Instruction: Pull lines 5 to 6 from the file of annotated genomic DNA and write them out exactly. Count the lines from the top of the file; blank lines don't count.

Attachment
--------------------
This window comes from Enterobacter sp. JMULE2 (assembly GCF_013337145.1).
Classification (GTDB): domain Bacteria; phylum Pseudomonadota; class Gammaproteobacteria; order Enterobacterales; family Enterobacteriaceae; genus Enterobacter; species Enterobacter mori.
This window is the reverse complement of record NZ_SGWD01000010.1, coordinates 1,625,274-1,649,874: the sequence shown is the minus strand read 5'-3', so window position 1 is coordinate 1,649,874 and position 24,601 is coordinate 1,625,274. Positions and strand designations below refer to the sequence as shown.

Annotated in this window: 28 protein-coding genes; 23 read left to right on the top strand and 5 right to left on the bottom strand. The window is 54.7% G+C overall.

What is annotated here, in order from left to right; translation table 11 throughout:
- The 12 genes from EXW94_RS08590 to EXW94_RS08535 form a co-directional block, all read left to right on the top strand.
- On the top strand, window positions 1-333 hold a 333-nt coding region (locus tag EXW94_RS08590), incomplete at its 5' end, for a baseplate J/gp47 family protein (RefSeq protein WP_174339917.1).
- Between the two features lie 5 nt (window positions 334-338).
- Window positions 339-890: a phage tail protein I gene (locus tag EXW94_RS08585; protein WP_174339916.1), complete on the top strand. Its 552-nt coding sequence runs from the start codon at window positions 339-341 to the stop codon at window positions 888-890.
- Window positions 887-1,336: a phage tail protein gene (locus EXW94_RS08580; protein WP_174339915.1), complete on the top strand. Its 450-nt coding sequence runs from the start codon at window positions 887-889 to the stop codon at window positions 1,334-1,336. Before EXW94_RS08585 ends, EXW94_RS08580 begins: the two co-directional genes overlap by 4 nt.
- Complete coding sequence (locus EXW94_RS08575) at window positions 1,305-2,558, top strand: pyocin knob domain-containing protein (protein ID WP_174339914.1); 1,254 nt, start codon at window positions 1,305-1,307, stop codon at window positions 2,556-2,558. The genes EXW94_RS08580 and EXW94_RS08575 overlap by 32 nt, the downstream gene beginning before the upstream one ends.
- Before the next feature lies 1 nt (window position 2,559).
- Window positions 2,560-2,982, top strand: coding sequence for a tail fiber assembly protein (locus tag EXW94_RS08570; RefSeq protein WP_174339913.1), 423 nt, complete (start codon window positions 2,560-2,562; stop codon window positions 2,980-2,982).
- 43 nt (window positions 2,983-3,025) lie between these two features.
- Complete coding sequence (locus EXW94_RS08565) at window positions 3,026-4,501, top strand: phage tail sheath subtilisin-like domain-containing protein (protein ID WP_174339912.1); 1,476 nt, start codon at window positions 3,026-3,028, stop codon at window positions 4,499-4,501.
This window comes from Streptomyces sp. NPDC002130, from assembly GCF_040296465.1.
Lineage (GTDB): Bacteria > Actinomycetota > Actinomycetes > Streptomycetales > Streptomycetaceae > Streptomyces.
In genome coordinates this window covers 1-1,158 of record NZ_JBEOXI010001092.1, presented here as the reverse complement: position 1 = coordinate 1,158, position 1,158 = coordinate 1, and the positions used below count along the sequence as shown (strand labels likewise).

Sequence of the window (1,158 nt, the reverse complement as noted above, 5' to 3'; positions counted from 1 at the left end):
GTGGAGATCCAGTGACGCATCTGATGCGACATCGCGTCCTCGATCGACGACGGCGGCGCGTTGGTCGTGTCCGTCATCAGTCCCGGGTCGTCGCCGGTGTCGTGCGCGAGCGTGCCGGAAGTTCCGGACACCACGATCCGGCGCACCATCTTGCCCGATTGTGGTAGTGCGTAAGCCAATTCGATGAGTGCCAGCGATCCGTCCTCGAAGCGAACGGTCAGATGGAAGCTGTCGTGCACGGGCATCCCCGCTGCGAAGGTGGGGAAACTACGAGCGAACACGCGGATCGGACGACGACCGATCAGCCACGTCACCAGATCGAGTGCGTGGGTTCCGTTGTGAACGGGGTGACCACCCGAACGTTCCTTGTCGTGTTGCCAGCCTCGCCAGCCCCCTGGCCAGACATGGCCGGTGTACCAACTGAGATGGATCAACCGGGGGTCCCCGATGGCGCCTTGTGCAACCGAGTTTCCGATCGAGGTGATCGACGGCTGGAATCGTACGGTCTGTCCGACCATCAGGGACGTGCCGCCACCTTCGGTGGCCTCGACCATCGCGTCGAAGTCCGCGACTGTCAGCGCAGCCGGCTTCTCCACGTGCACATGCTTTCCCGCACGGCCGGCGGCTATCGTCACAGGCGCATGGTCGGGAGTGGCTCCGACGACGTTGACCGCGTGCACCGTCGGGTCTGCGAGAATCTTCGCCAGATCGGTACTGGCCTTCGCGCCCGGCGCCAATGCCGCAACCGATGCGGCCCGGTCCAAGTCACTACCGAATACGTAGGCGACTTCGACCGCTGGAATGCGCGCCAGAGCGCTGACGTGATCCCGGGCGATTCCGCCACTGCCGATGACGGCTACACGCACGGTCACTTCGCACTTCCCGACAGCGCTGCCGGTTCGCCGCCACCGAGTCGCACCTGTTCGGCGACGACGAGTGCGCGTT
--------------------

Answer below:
What is annotated here, in order from left to right; translation table 11 throughout:
- The 12 genes from EXW94_RS08590 to EXW94_RS08535 form a co-directional block, all read left to right on the top strand.